Beef Noodle Soup is probably the most iconic dish in Taiwanese Cuisine.
In most places in Taiwan, you’ll rarely find a bowl priced over 240 New Taiwan dollars ($7.80). However, one shop in Taipei has made headlines for charging up to 10,000 New Taiwan dollars ($329) for a bowl of beef noodle soup.
After wondering what kind of an idiot would pay so much for a bowl of noodles, I did the most logical thing: Travel all the way to Taipei, pay $329, and try it for myself.
Niu Ba Ba, which translates to Cow Daddy, is located in the Neihu District of Taipei. I stayed at a major hotel that was just a 15 minute car ride to the restaurant. After telling our Uber driver what we were about to do, he was astonished.
“Wow, 10,000!? I can eat for a whole month with that amount of money!” he said, while probably silently judging me.
We had made reservations a day before since they don’t accept walk-ins. Upon entering the restaurant, we were surprised at how empty it was. There were only four tables and we were literally the only customers.
Soon, a young man came out and gave us our seats. He turned out to be the owner’s son who’s currently the manager at the restaurant. About five minutes later, Chef Wang Cong-yuan, the owner, came out to greet us personally.
Despite my poor Mandarin skills, Wang was warm and welcoming. You can hear the passion in his voice when he talks about his food. Despite being 68, the man doesn’t look a day over 50 and has the energy of a 20-something-year-old. He was gracious enough to show us his kitchen and storage room before we sat down to eat.
Prior to getting into the restaurant business, Wang worked 27 years in construction before launching Niu Ba Ba in 1990. However, success didn’t come immediately. The flavors of his beef noodle soup weren’t right and customers didn’t like it. Things got so bad that Wang’s partner backed out after just 11 days.
Despite these setbacks, Wang was determined and spent the next few years improving his recipe.
“After three to five years, I felt it was quite good already compared to other noodles soup makers,” Wang told NextShark. “But it took me 15 years to gain approval and recognition from others.”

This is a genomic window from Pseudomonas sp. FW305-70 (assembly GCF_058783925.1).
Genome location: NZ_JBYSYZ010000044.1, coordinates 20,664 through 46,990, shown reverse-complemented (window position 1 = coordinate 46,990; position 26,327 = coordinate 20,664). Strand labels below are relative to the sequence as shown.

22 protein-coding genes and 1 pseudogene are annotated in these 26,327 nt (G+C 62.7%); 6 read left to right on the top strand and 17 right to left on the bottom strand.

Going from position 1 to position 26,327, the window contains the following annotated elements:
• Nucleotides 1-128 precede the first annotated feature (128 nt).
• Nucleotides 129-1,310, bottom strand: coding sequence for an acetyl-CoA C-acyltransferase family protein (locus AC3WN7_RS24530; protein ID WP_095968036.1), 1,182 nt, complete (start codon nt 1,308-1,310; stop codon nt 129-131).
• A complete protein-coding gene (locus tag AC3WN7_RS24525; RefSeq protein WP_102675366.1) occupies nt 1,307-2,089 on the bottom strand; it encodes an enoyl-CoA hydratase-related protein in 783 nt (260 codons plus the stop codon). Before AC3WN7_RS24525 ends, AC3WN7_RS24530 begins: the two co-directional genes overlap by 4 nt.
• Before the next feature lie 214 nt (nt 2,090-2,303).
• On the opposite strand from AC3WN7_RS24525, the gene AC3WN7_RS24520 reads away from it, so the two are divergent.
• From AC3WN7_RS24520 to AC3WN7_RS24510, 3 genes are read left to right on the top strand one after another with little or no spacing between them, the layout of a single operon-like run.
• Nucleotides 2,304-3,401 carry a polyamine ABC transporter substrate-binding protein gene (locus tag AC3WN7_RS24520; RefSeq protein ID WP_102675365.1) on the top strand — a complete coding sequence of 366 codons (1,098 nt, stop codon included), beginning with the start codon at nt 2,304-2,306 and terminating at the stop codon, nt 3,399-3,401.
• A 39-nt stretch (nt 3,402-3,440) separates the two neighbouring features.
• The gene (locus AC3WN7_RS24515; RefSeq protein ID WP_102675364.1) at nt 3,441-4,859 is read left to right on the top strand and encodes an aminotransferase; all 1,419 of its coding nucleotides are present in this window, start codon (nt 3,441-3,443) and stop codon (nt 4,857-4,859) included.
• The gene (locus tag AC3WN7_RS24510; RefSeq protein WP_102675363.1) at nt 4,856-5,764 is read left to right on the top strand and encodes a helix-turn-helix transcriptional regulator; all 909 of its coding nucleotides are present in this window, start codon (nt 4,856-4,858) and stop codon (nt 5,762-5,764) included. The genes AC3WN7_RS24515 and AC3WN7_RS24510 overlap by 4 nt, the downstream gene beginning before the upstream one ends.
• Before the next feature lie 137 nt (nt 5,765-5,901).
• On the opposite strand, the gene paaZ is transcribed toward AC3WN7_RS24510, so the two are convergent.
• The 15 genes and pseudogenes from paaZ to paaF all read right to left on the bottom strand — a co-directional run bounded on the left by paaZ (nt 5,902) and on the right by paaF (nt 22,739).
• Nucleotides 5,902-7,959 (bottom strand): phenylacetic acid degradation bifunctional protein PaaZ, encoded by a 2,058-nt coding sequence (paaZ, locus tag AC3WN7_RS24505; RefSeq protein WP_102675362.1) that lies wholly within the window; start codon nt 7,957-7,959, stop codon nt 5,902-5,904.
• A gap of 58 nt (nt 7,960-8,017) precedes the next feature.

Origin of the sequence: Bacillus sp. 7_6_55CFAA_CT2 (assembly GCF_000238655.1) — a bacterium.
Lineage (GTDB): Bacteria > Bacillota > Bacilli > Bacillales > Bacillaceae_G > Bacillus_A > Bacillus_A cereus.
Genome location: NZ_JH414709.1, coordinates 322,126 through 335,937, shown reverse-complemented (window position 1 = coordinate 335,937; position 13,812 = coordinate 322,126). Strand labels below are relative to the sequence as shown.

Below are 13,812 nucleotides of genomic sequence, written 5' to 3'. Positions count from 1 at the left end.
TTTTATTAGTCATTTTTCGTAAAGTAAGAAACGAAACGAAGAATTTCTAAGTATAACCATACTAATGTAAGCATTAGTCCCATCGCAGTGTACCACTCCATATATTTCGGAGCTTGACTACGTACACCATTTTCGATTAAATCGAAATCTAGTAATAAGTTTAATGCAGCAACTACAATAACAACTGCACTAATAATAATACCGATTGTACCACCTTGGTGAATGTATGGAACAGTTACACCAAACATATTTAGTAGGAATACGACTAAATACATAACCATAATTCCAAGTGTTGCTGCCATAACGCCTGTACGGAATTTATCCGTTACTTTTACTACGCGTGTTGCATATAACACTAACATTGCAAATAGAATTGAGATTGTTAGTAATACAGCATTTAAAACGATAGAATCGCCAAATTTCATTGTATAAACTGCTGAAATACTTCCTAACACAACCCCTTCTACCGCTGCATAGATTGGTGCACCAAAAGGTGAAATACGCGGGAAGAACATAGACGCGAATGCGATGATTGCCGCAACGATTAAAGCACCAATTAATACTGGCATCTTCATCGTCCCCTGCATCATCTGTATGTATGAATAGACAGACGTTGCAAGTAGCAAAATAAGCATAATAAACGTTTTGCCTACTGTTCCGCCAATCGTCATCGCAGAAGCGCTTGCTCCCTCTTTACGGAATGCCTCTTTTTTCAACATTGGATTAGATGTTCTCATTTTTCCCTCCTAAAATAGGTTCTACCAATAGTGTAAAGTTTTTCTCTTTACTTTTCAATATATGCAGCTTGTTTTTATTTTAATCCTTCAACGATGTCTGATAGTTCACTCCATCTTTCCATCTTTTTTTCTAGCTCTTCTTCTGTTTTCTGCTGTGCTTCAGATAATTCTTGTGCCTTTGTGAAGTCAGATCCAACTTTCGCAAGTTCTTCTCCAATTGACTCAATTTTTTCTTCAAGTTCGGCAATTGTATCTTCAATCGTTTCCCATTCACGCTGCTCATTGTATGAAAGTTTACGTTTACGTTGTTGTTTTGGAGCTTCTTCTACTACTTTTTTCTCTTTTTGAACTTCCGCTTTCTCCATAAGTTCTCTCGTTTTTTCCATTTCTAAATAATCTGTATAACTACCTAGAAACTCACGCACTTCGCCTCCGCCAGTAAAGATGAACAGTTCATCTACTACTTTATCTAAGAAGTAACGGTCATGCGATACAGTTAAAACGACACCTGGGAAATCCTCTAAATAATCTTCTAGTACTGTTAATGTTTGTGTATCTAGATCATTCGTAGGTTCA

And recognition Wang has gained indeed, drawing customers like Michelin-starred French Chef Jean-Michel Lorain Michel, Martial Arts Legend Jackie Chan, and Academy Award Winning Director Ang Lee, among many more.
The menu has eight beef noodle soups available: #1 is the “Beef Father Beef Noodle Soup” being the cheapest at 500 New Taiwan dollars (roughly $16) and #8 is the coveted “Presidential Beef Noodle Soup” at 10,000 New Taiwan dollars.
To compare them, we ordered the #1, #6, and #8. We were told that #6, priced at 1500 New Taiwan dollars ($49) is one of the more popular options and would take you 80% of the way through to the “Presidential Beef Noodle Soup.”
We were first served some appetizers including peanuts, cabbage, and seaweed. All of them tasted very good, especially the peanuts, which was probably the best I’ve ever had.
“Our peanuts take us three days to prep,” Wang said. “Our small side dishes look very simple, but it’s a complicated process for every dish.”
When the dishes finally arrived, we tasted #1 first. Overall, it was a solid bowl of beef noodle soup and I had absolutely no complaints about it. I wouldn’t say there was anything particularly special about it. The broth was fragrant and definitely more flavorful than most of the other places where I’ve had it. The meat was also pretty basic and tough like most beef noodle soups I’ve had.
Soon after, we moved onto #6. First crafted in 1995, this dish was the most expensive beef noodle soup in Taiwan. Over time, the more superior “Presidential Beef Noodle Soup” took its place. The broth here was definitely more bold and flavorful. The quality of the meat was a night and day difference compared to #1 — every piece pretty much melted in my mouth. If I were to compare it to the other beef noodle soups I’ve had, I would say this definitely tops the list of some of the best I’ve ever had.
However, we weren’t nearly done yet. It was time to move onto the grand finale, the coveted “Presidential Beef Noodle Soup,” the most expensive bowl of beef noodle soup in the world.
“The noodle soup you got requires three layers of broth — the #1 has only one layer,” he said.
The dish has three different broth layers made from six different types of stock. Each layer of soup is made individually and is distilled from beef bone, tendons and tenderloin. After that, it’s seasoned with soy sauce, rock sugar, five spice and nothing else.
“We keep everything as natural as possible and let the flavors speak for themselves,” Wang said.
The presentation itself was pretty basic, apart from the fact that it’s served on a $600 partially gold-plated bowl. Wang advised us to taste the first layer of the soup by taking a spoonful from the top.
“The first layer will taste completely different from when you put your spoon all the way down and taste all three layers,” he said.